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  • Tuesday, 6 November 2012


    He rolled into my life as a grey furry ball. Eyes hardly open. Rapid breathing and an occasional whimper, almost inaudible, were the indication that he was alive. I was not in favour of pets. A dog, especially, did not feel too good in a house where orthodox Brahmin old women lived. The fact that I was an electrical contractor had something to do with this decision to have a pet.
    The not so large area around the house was often filled with large bobbins of copper wire, insulators and other necessities of my profession. There was a vice to grip conduits while they were cut.  There were boxes too, painted only with primer, to be later painted with enamel paint. These were targets for petty thieves who managed to sneak in and steal in spite of a locked gate and high compound wall, the top surface embedded with shards of glass and bushes planted close to the wall. A ferocious dog would be just fine, Kittu, my eldest son who was assisting me in my business, insisted. Of course he loved to have a dog and this was his argument to convince me to get one for him.

    As luck would have it a family friend, Monnappa, had a few Alsatians. When there was a new litter he offered me one recited the same reason – to protect the stuff lying in the compound. I somehow had the feeling that Kittu had a hand in this. I was concerned about feeding the dog. Since Monnappa was a Kodava and Kodavas eat meat regularly, it was not too much trouble for him to feed the dogs with meat and bones regularly. He was also well to do and could afford to. Neither was the case with me.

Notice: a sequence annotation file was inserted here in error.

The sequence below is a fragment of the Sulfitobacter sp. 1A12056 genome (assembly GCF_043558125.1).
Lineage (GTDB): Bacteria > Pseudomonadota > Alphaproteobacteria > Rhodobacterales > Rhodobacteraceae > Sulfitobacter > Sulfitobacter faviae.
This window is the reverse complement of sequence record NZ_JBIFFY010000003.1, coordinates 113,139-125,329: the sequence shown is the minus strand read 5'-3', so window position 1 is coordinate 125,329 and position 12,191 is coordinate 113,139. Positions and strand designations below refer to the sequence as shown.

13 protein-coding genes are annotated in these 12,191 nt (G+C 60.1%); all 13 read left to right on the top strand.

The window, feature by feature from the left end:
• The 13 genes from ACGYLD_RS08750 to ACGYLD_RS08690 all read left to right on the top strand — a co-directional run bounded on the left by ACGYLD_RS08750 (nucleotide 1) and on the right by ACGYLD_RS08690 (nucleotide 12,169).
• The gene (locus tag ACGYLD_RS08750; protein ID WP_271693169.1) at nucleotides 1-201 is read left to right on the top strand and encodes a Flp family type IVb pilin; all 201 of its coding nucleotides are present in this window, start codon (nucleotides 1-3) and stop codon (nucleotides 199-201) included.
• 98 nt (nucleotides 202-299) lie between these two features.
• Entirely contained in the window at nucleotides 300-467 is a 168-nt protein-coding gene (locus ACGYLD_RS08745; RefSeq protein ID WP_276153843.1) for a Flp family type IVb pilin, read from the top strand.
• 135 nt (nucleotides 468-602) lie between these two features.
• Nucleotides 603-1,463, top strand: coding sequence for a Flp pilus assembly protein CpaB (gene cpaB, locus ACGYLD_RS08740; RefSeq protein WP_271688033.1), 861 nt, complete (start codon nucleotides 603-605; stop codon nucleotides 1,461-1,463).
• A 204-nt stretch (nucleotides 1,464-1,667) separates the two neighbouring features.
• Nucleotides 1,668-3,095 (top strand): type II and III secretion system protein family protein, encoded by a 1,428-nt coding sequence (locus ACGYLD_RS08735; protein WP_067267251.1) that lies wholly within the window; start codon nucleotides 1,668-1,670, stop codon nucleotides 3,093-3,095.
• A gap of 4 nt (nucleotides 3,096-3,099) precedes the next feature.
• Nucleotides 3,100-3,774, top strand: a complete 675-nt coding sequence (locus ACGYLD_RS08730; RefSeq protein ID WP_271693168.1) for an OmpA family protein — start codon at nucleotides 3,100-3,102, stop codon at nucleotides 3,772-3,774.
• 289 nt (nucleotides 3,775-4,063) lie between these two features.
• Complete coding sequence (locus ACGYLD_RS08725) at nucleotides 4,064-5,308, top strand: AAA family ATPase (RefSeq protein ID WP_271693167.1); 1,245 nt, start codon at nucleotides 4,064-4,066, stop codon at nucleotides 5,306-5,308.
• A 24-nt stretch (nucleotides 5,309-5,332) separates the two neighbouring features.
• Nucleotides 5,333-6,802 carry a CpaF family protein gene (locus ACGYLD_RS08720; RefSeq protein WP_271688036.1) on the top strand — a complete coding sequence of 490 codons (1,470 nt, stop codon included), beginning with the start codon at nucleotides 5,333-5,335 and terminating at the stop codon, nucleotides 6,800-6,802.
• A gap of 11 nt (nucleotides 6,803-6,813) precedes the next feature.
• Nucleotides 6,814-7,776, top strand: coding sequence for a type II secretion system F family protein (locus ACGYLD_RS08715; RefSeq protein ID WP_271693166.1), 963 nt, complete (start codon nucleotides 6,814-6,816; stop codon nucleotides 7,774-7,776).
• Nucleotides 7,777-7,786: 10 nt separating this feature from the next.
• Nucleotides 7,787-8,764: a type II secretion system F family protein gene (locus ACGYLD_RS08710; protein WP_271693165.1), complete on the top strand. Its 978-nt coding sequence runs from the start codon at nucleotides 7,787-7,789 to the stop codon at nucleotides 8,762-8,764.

He even offered to feed the dog meat once a week, if someone took it to his house. Seeing all forces ranged against me and a recent loss seriously upsetting my commitment to a client, I agreed to have the dog. That is how Caesar came into my life. Before we knew what was happening he had grown into a fine dog. This is interesting! I had never referred to a dog as ‘he’ before! I had seen many dog lovers, including Monnappa, talk of their dogs in human terms and chided them for it. And here I am, “he” indeed!

    It was quite an effort to train Caesar not to enter the house beyond the verandah to make sure that the house did not become unclean. This concept, called maDi, is an elaborate set of rules un-understandable to all except regulation practitioners who are born in a family that practiced it.
    I had somehow gotten into the habit of being around when Caesar was fed in the evenings. Sometimes when I was not home at that time, Caesar would be reluctant to eat. He had to be coaxed to eat by young children. Sometimes he only ate when his hunger overcame him. This was touching since I never petted him much. Once in a while, just before having my bath, I may pat him on the head. Once I realized that he ate only when I was around, I tried my best to be home by that time without letting anyone noticing this change in me.

    Once, when Caesar was about a year old, I had a sever bout flu and had to stay in bed for a few days. When he did not see me in the morning, he became restless and kept looking at the door to my room which opened into the verandah. That was just a figure of speech as that door was never opened because there was another door that opened into the hall. Everyone was surprised as to how he knew that my room was beyond that door. Finally it was opened and he sneaked in and refused to leave. He slept under my cot, hardly ate and he eat a bit when I asked him to. He was his usual self only after I was out of bed and was normal again. That is when I realized how much Caesar was attached to me.